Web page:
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  #5  
Old 02-14-2012, 09:44 AM
m3likey m3likey is offline
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Location: gainesville VA
 
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wow, two hours......hmm so so i dont have a lift, only have the car stands. Bimmerdiy.com may become my new favorite website

So thats what i am working with, i am planing on buying the whole piece all put together already, so that will make it easier, i dont have a lift and i will have to buy a sledge hammer. So with what i will be working with id say i could it right?

Last edited by m3likey; 02-14-2012 at 09:45 AM.
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  #6  
Old 02-14-2012, 09:48 AM
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jonesin jonesin is online now
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Location: Fort McMurray AB
 
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Mein Auto: '96 328is Cosmos
Yes, the first time it took me ~ 2 hours too, with just hand tools and stands.
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I grew up in a time when the internet was just a baby. Grammar back then versus now... holy cow. You could watch the degradation of society as the internet became more mature.

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  #7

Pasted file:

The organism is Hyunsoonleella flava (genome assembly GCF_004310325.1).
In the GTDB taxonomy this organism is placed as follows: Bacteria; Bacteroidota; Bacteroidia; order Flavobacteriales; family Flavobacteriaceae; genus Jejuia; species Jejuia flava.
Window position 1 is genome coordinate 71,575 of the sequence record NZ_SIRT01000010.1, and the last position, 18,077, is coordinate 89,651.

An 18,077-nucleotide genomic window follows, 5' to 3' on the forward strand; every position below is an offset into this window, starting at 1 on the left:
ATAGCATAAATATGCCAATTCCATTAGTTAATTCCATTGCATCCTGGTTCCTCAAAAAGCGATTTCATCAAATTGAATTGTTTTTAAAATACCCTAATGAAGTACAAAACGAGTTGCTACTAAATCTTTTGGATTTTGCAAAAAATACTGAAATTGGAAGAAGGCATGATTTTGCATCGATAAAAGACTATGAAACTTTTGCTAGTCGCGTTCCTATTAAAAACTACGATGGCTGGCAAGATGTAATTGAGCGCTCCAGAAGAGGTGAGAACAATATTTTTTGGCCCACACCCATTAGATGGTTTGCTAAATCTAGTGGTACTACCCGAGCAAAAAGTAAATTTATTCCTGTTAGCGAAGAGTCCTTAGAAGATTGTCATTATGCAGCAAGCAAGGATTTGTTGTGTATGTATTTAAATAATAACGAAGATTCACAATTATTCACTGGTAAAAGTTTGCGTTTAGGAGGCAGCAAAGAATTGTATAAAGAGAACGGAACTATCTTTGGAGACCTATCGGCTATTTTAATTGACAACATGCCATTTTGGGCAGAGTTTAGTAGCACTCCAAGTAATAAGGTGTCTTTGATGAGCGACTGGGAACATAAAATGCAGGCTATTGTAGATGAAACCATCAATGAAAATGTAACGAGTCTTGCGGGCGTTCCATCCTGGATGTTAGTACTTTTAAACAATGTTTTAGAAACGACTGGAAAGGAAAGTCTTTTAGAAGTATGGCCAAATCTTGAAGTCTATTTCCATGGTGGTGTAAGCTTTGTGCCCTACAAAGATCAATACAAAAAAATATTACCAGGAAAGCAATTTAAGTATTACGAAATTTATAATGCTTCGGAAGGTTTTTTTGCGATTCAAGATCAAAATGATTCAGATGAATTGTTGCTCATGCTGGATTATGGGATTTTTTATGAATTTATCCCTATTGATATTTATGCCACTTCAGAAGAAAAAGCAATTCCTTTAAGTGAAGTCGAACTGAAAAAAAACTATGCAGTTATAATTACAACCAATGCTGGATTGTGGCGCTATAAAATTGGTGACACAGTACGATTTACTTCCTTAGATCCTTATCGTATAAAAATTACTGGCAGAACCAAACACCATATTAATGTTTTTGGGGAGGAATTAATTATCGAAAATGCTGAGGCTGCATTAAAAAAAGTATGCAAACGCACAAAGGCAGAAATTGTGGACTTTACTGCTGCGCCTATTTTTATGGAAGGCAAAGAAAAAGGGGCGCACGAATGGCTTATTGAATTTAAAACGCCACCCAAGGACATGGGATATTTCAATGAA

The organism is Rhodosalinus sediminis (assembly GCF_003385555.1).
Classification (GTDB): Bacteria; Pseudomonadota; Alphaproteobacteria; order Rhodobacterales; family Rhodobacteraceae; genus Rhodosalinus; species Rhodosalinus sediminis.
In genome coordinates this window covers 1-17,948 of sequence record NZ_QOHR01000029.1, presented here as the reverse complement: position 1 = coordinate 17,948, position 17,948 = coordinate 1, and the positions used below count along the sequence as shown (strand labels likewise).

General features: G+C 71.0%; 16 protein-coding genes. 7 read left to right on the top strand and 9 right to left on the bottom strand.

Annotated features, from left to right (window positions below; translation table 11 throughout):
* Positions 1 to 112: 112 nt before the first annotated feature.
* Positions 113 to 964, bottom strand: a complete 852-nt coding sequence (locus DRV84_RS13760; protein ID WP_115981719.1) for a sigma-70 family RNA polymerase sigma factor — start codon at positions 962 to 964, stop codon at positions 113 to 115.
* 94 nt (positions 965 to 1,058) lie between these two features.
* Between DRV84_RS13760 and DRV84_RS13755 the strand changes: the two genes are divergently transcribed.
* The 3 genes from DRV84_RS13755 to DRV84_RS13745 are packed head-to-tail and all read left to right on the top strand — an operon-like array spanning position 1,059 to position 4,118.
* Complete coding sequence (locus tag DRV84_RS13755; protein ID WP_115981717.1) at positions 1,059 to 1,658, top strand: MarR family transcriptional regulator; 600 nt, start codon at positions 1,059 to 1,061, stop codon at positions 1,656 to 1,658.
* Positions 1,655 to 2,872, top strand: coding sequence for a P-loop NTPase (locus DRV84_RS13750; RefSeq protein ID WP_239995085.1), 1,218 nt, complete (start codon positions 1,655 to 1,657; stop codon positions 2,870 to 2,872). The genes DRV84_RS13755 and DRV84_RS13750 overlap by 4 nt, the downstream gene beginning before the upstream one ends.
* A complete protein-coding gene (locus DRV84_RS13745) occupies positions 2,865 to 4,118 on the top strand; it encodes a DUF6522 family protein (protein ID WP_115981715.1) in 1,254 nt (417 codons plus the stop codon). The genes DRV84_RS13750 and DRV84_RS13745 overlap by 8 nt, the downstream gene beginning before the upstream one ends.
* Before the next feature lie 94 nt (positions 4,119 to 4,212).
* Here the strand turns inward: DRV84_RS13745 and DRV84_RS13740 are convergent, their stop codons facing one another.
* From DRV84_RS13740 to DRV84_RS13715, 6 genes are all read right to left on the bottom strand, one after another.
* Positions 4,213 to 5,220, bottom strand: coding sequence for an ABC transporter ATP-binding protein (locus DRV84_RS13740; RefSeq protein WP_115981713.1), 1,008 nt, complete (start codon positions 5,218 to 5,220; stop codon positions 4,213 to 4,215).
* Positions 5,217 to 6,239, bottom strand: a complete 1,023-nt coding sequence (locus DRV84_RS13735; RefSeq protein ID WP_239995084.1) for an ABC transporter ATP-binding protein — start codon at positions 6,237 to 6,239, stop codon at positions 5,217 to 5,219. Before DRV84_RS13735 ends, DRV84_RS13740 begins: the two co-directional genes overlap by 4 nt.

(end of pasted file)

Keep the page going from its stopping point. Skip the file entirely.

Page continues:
Old 02-14-2012, 09:59 AM
m3likey m3likey is offline
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Location: gainesville VA
 
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ok, now that i know it is possible for someone with my tools/experience to do, i feel comfortable with trying to do it. thanks for the info and links!!
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  #8  
Old 02-14-2012, 11:00 AM
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ZeGerman ZeGerman is offline
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Yeah, I just did it on jack stands with hand tools in front of my house. Easy peasy.

And the mini-sledge I am referring to is something along the lines of this:


http://www.harborfreight.com/hand-to...dle-95129.html
You don't need a full size sledge, but a full size would work if you already have one laying around. It'll just be a bit harder to maneuver.

And you'll want a pickle fork like this:


http://www.harborfreight.com/11-3-4-...ator-1740.html

This stuff can be purchased at any auto parts store.

There are also a few tricks that make life easier. One of those tricks is figuring out a way to prevent the ball joint studs from spinning when you are loosening or tightening the nuts. They have a tendency to just spin as you rotate the wrench, which can be quite annoying. Fortunately, I've had great success by simply using the floor jack to put a little pressure on the ball joint from underneath. Not so much pressure that you actually start to lift the car, but just enough to hold it in place while turning the wrench. Works like a charm.

Otherwise, it's just a matter of making sure you have the right size wrenches. If you are not replacing the tie rods, there is no need to disconnect them.
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1998 BMW 328is
1966 Pontiac GTO
2007 Subaru Impreza 2.5i 5-door
View my photos: Caught in the Wild
For sale: E30/E36 front sway links
For sale: OEM E36 328 catback

Last edited by ZeGerman; 02-14-2012 at 11:08 AM.